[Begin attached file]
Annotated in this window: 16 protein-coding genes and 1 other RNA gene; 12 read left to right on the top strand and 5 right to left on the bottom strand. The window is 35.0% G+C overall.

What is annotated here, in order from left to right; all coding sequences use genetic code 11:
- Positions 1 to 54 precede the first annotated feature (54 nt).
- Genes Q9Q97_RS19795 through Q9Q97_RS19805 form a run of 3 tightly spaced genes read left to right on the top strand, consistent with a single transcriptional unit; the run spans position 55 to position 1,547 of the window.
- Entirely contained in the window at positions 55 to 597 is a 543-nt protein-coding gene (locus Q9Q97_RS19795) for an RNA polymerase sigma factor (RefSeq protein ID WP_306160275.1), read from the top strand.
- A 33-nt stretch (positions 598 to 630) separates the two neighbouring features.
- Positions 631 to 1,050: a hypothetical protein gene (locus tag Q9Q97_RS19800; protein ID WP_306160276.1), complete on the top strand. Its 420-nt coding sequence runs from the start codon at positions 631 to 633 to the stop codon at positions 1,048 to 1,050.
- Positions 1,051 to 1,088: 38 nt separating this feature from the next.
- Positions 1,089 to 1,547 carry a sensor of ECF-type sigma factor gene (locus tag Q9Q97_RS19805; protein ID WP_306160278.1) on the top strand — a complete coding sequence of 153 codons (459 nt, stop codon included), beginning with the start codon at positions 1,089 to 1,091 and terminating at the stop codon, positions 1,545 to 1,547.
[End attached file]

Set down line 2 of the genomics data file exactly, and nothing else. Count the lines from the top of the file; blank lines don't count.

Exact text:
What is annotated here, in order from left to right; all coding sequences use genetic code 11: